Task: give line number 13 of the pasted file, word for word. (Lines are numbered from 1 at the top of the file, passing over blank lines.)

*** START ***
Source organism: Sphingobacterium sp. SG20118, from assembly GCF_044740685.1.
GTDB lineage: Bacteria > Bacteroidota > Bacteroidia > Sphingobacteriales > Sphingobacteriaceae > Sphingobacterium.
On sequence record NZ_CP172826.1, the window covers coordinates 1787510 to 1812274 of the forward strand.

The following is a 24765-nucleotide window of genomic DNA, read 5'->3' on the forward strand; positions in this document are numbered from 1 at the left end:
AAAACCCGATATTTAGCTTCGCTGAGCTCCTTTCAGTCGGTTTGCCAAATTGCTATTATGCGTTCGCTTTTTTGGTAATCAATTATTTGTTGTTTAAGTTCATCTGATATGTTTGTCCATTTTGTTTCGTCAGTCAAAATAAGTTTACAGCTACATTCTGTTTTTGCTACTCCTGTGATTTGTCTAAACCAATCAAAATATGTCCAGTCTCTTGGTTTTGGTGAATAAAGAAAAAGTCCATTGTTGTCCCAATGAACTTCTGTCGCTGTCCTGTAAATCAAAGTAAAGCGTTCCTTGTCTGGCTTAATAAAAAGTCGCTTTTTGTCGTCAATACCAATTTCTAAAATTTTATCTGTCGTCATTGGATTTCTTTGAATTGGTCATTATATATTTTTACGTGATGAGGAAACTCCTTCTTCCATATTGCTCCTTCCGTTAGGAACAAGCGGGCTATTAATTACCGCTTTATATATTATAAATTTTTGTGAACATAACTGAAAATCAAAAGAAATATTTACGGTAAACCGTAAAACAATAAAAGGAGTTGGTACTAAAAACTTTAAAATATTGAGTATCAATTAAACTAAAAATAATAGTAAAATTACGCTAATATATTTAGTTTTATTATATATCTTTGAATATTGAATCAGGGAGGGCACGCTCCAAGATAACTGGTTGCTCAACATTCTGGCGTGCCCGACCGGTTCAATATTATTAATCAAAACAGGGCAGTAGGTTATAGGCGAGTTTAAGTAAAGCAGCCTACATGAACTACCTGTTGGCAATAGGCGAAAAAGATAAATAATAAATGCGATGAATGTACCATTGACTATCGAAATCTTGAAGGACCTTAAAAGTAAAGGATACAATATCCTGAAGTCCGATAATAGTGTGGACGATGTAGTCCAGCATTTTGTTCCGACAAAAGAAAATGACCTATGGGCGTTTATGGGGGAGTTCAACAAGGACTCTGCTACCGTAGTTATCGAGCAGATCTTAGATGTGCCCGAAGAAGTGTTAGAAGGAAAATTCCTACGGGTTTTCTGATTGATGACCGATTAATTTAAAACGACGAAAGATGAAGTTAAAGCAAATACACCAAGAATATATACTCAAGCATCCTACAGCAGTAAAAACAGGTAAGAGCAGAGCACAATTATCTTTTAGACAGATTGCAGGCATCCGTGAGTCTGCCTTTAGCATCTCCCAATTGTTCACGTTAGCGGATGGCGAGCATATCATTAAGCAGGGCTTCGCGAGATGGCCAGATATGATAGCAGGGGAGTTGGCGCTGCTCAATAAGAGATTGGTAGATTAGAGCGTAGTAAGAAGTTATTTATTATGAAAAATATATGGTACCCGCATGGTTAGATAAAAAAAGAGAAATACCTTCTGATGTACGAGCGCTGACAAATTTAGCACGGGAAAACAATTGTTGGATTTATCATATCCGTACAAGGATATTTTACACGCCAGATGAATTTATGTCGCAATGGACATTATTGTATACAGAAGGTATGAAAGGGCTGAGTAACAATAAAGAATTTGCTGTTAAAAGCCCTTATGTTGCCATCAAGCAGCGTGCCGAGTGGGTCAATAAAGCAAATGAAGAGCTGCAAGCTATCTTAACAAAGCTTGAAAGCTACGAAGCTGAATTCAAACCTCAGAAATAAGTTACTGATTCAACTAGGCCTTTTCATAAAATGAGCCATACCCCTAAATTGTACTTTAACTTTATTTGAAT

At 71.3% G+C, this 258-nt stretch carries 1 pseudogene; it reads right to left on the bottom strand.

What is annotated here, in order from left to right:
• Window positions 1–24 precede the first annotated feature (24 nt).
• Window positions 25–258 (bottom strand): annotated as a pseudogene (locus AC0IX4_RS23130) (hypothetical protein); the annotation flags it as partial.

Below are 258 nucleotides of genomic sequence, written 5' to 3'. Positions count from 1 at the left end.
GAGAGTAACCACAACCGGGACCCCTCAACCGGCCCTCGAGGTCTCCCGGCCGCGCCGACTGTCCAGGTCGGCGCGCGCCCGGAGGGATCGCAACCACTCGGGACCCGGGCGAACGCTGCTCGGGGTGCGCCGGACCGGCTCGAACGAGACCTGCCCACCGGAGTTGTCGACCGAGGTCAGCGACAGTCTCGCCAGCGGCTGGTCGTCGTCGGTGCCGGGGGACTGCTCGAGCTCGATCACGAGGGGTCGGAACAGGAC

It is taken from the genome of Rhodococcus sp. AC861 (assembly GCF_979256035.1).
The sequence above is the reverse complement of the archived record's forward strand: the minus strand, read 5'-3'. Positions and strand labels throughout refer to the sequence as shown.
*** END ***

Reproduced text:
The sequence above is the reverse complement of the archived record's forward strand: the minus strand, read 5'-3'. Positions and strand labels throughout refer to the sequence as shown.